5-Plus Picks For Hoosier Hardwater Anglers
October 04, 2010
Walleyes, yellow perch, bluegills and more can be found at these five-plus top-rated ice-fishing picks from South Bend to Indianapolis. (Dec 2006)
Ice-fishing isn't for the faint of heart or the thin-blooded among us. It does take some fortitude to step out into the cold and leave all the comforts of home behind, but as thousands of hard-water anglers know, ice-fishing can put plenty of fish in the bucket. Anglers who are willing to brave the elements often find some of the best fishing of the year.
Here's a look at five waters with reputations for producing fish when the thermometer takes a nose-dive.
A multi-species water if ever there was one, Sylvan Lake in Noble County yields plenty of panfish during the winter season.
"Sylvan Lake has a lot of big bluegills, yellow perch, walleyes and crappies," said Jed Pearson, a Division of Fish and Wildlife (DFW) fisheries biologist.
Bluegills in the 7- to 8-inch range are common along with good-sized walleyes, which are newcomers to the lake.
"We seem to be having more and more walleyes," Pearson said. "We've been stocking them over the last four or five years and we're getting from 14- to 18-inch fish with an occasional 22-incher."
Hotspots for the walleyes are relatively new and the Department of Natural Resources (DNR) is keeping tabs on where most of them are caught. When biologists are conducting fish population surveys, the area of Sylvan where most of the walleyes are sampled can be described as a big triangle.
"The walleyes are pretty thick in there," Pearson said. "Basically, from the east side of Bishop Island, go to the northwest corner of what is locally known as Boy Scout Island. Then go to the southwest corner of Boy Scout Island and back again to Bishop Island. This area makes a big triangle and that's where we find most of the walleyes. This area has a lot of big boulders, rocks, sand and gravel and many of the walleyes are caught here."
Walleyes are taken on minnows, while other panfish can be taken on the standard mousies and grubs.
In 1984, Sylvan Lake was treated with Rotenone, a chemical used to poison fish in lakes and ponds. Carp dominated the fishery and the decision was made to start over. Walleyes and channel catfish were then stocked, along with other game fish; the lake has made a remarkable comeback.
Though largemouth bass are not commonly targeted in the cold weather, this is a lake where using a jigging Rapala might pay off. In 2004, the DNR estimated that the lake contained nearly 3,000 bass that were at least 8 inches or larger. The overall bass density was low compared with similar lakes, but the sizes were good. According to the survey, over 1,000 bass measured from 14 to 17 inches. There were about five of these good-sized bass per acre, which is five times the normal density rate. The lake had 88 bass that were 18 inches or larger, which made these lunkers twice as numerous as in comparable waters.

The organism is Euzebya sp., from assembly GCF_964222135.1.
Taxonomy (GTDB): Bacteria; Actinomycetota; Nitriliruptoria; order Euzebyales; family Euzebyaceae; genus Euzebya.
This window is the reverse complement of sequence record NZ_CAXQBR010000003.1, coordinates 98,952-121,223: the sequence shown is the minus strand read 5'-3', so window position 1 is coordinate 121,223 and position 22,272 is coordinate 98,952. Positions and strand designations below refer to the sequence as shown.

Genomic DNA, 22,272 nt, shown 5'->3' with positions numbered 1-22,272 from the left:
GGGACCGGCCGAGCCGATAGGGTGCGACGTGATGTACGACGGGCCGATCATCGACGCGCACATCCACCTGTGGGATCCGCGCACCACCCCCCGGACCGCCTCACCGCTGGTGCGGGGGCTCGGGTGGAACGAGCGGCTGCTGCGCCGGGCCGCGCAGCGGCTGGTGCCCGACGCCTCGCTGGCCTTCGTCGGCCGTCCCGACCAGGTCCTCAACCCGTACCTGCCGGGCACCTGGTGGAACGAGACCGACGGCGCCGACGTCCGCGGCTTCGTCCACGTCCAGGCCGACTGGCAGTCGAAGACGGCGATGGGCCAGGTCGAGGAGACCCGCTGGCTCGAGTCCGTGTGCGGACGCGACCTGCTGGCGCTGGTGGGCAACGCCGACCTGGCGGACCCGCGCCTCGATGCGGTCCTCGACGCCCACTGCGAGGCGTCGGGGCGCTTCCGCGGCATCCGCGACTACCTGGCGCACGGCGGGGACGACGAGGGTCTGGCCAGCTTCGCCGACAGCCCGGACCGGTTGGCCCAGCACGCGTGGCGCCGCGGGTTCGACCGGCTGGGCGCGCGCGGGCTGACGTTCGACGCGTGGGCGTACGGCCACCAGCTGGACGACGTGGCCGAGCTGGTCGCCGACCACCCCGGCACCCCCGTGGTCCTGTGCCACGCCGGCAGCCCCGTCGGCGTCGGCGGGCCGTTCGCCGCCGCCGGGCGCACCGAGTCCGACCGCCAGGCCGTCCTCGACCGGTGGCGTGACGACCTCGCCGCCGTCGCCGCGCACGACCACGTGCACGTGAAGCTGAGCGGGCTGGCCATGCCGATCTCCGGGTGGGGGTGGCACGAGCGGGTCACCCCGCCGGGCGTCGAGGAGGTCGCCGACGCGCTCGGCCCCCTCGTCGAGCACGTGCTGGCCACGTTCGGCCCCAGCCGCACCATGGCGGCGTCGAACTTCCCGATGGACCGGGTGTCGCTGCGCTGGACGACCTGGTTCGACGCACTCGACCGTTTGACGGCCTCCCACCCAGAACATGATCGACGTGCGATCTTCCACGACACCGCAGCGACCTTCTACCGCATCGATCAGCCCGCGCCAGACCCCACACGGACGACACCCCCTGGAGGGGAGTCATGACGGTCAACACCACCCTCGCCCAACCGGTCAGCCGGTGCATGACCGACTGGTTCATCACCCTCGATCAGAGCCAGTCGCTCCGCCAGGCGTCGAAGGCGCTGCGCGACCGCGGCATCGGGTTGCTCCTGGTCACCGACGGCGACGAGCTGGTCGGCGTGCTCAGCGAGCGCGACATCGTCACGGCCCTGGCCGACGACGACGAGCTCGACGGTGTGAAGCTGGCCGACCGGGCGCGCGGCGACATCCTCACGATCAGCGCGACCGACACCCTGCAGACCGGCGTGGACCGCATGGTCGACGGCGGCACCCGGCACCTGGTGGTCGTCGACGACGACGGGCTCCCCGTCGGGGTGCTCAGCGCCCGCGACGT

Sylvan Lake is in Rome and covers 669 acres.
Additional information is available by contacting District 4 at (219) 691-3181.
"Summit Lake is one of my top ice-fishing picks," said fisheries biologist Rhett Wisener.
Without a doubt, Indianapolis-area hardwater anglers have one of the best spots in the state to set up a couple of tip-ups.
"For its size, Summit is one of the first lakes to freeze up in central Indiana and see any ice action," Wisener said. "It offers anglers both quality and variety. Bluegills are the most commonly caught fish and the action usually starts with the first ice in the bays. Yellow perch, crappies, walleyes, bass and channel catfish are other species ice-fishermen commonly target and catch. It's also not unheard of for anglers to get into some nice white bass."
Daniel Miller of Miller's Great Outdoors said the lake is an all-around great ice-fishing destination.
"Ice-fishermen do real well on the lake for bluegills. When you find them, there's an almost endless supply," Miller said.
"Some big bass are occasionally taken through the ice, and last winter an angler took a largemouth that weighed 10 pounds."
According to Miller, a few diehard anglers fish through the ice for walleyes near the dam on the northwest end of the lake. Catfish, yellow perch and redear sunfish are taken along with some nice crappies. Crappies aren't especially popular in the wintertime on Summit, but the lake is loaded with them. The biggest winter perch that Miller is aware of was a 17-incher, though most will be around the 12-inch mark.
Miller points out that the Beaver Creek area on the northeast end of the lake is where most people start fishing, especially if they're not familiar with the lake. The lake is shallower here with plenty of submerged cover. This section of the lake is also the first part to freeze over and often has ice while the rest of the lake is still open water.